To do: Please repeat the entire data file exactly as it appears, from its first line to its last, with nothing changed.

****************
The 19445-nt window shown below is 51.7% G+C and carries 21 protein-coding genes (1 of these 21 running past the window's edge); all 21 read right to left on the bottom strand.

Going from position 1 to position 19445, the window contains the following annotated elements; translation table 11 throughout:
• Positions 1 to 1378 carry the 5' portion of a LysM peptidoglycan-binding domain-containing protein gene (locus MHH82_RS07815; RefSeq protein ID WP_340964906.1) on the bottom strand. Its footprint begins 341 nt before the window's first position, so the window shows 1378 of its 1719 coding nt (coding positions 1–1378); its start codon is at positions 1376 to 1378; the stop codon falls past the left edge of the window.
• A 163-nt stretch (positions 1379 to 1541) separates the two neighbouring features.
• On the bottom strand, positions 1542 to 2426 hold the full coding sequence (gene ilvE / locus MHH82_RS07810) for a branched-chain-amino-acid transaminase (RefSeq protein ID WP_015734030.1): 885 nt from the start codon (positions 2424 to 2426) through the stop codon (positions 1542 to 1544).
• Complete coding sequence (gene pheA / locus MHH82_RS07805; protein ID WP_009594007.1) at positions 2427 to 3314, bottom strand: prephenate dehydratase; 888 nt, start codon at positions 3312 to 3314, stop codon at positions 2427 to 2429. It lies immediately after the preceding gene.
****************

The 19445-nt window shown below is 51.7% G+C and carries 21 protein-coding genes (1 of these 21 running past the window's edge); all 21 read right to left on the bottom strand.

Going from position 1 to position 19445, the window contains the following annotated elements; translation table 11 throughout:
• Positions 1 to 1378 carry the 5' portion of a LysM peptidoglycan-binding domain-containing protein gene (locus MHH82_RS07815; RefSeq protein ID WP_340964906.1) on the bottom strand. Its footprint begins 341 nt before the window's first position, so the window shows 1378 of its 1719 coding nt (coding positions 1–1378); its start codon is at positions 1376 to 1378; the stop codon falls past the left edge of the window.
• A 163-nt stretch (positions 1379 to 1541) separates the two neighbouring features.
• On the bottom strand, positions 1542 to 2426 hold the full coding sequence (gene ilvE / locus MHH82_RS07810) for a branched-chain-amino-acid transaminase (RefSeq protein ID WP_015734030.1): 885 nt from the start codon (positions 2424 to 2426) through the stop codon (positions 1542 to 1544).
• Complete coding sequence (gene pheA / locus MHH82_RS07805; protein ID WP_009594007.1) at positions 2427 to 3314, bottom strand: prephenate dehydratase; 888 nt, start codon at positions 3312 to 3314, stop codon at positions 2427 to 2429. It lies immediately after the preceding gene.